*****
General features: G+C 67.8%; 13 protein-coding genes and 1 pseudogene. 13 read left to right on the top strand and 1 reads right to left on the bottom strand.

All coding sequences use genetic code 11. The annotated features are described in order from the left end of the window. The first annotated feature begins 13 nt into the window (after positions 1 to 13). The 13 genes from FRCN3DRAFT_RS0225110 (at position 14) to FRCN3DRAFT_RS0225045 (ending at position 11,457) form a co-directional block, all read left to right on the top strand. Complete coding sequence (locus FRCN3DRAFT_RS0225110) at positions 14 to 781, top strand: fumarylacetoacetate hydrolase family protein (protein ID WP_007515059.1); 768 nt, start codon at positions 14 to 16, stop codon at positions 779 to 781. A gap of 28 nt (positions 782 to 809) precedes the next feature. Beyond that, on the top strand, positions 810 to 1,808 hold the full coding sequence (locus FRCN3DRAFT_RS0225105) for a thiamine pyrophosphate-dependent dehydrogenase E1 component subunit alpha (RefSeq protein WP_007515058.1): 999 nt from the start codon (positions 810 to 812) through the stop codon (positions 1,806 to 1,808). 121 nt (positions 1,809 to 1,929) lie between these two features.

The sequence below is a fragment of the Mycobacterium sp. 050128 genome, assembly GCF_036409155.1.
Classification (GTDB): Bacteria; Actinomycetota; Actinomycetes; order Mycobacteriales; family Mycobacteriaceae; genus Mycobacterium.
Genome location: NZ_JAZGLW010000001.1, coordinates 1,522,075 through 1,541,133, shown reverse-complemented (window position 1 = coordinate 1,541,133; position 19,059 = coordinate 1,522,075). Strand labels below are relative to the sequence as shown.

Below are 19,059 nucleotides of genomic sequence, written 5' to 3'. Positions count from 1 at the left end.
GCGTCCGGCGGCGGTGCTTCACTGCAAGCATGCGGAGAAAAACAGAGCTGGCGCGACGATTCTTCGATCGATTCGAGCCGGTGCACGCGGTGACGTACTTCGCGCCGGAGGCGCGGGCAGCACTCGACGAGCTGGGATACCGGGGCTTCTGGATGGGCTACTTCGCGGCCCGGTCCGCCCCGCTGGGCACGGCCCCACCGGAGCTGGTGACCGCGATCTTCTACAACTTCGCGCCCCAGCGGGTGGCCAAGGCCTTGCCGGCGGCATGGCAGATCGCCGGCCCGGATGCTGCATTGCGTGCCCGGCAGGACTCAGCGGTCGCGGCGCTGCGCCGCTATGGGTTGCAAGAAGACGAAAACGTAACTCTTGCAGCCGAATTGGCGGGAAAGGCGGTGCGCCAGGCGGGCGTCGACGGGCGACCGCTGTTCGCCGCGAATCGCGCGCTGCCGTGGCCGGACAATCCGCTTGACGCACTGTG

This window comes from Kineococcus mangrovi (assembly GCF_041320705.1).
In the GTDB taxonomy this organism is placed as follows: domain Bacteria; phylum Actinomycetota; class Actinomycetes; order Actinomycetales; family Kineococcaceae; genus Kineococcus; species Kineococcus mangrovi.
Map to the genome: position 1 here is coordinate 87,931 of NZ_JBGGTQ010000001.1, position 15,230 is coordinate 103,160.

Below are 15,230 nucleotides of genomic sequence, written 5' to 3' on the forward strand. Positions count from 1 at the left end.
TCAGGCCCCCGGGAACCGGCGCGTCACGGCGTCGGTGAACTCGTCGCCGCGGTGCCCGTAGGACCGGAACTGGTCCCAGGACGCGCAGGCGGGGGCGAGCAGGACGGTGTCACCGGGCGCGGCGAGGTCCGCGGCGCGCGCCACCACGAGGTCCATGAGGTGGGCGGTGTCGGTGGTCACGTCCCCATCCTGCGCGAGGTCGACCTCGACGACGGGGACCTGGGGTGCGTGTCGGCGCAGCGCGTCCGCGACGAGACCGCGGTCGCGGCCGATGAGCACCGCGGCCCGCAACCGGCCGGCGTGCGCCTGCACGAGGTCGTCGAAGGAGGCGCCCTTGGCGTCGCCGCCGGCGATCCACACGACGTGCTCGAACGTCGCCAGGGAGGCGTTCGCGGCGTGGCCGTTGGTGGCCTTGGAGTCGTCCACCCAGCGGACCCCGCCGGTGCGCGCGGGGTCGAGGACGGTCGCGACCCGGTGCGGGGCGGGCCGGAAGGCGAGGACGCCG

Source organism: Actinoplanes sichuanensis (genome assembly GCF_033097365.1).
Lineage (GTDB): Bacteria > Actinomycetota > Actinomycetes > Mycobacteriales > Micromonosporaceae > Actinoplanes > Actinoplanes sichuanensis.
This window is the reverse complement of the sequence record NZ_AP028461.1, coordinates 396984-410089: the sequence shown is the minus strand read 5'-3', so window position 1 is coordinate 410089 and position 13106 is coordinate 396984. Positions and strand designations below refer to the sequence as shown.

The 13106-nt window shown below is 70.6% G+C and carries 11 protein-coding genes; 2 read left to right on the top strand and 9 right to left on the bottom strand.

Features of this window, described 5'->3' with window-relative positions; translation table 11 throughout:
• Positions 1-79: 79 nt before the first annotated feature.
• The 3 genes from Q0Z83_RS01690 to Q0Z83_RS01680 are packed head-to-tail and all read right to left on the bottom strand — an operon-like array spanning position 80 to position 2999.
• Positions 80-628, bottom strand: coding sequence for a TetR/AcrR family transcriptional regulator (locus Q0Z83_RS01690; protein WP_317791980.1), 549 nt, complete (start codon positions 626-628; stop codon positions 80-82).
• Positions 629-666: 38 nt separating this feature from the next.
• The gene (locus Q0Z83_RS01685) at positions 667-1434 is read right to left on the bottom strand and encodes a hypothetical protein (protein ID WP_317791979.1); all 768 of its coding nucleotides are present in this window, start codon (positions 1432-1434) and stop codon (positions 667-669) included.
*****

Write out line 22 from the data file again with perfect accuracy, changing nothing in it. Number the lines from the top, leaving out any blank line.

• The gene (locus Q0Z83_RS01685) at positions 667-1434 is read right to left on the bottom strand and encodes a hypothetical protein (protein ID WP_317791979.1); all 768 of its coding nucleotides are present in this window, start codon (positions 1432-1434) and stop codon (positions 667-669) included.